As Technology Review notes, there is a growing demand for DC current source. It is possible that we could see power companies start to deliver DC power to our outlets in the next few decades, which should make the whole charging and powering process more efficient. The lack of conversion could make that big a difference.

Yet, given our consume-driven culture, it probably won’t make as much of a difference as my next point.

3. Apple’s doing it

It seems that whatever Apple does, other companies copy. Apple has long been an iconic force in technology, and their iPad and iPhone empire has helped solidify its spot at the top.

What they do with the iPhone 5 could again change the smartphone industry. As GigaOM’s Kevin Tofel notes, Apple could focus on battery life with the new iPhone, rather than creating another thinner model. He cites the increased battery capacity of the new iPad, which seems reasonable enough.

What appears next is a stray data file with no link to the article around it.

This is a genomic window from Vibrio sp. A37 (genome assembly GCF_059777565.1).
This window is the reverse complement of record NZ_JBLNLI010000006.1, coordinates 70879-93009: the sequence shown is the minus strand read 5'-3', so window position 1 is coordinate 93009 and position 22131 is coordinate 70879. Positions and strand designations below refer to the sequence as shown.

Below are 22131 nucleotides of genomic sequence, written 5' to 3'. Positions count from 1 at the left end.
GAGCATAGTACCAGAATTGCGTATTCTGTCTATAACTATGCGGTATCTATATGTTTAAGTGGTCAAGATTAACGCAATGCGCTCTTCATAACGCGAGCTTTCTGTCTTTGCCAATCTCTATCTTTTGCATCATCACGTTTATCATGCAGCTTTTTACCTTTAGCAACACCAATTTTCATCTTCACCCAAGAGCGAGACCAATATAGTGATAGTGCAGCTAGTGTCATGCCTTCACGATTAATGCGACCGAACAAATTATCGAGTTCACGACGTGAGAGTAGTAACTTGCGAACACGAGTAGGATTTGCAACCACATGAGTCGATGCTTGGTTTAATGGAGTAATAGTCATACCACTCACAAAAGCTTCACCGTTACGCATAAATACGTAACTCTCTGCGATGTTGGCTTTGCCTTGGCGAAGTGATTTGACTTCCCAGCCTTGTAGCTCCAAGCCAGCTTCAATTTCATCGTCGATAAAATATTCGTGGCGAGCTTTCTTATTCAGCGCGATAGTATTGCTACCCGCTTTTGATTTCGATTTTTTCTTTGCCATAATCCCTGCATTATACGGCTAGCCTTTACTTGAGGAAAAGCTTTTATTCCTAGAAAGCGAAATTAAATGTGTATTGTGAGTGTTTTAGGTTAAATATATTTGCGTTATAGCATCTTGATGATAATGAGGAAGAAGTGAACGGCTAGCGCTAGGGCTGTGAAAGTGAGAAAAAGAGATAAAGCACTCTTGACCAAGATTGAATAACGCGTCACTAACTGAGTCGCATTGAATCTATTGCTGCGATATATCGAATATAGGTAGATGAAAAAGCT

Improving smartphone batteriesIf Apple does indeed create a thicker smartphone that focuses on battery life, others will be pressed to follow suit. Remember, Apple essentially tells consumers what they want. Perhaps they wanted it previously – and plenty of customers have demanded better battery life from smartphones – but Apple does have the definitive word.

It’s hard to explain, but it’s clearly the case based on how the smartphone industry has developed. If Apple goes for battery life, we can expect others to jump on the bandwagon too.

Battery life has become a pressing issue for the future of smartphones. Manufacturers have created devices that are as powerful as full-sized computers of recent memory. Now they need adequate power for them.

Since a powerless smartphone is a useless smartphone, expect companies to jump on the better-battery bandwagon soon enough. Apple could get things kick-started this year. Things will likely develop rapidly from there.

12 thoughts on “Are smartphone battery life improvements on the way?

  1. Hey Joe,

    Totally agreed with your view, Powerless smartphone is useless smartphone and companies has to work on to improve the battery life. Though I’m currently using Samsung smartphone, it’s battery life is good but not superb and I’m sure once Apple come up with low battery consuming smartphone… all companies would follow them.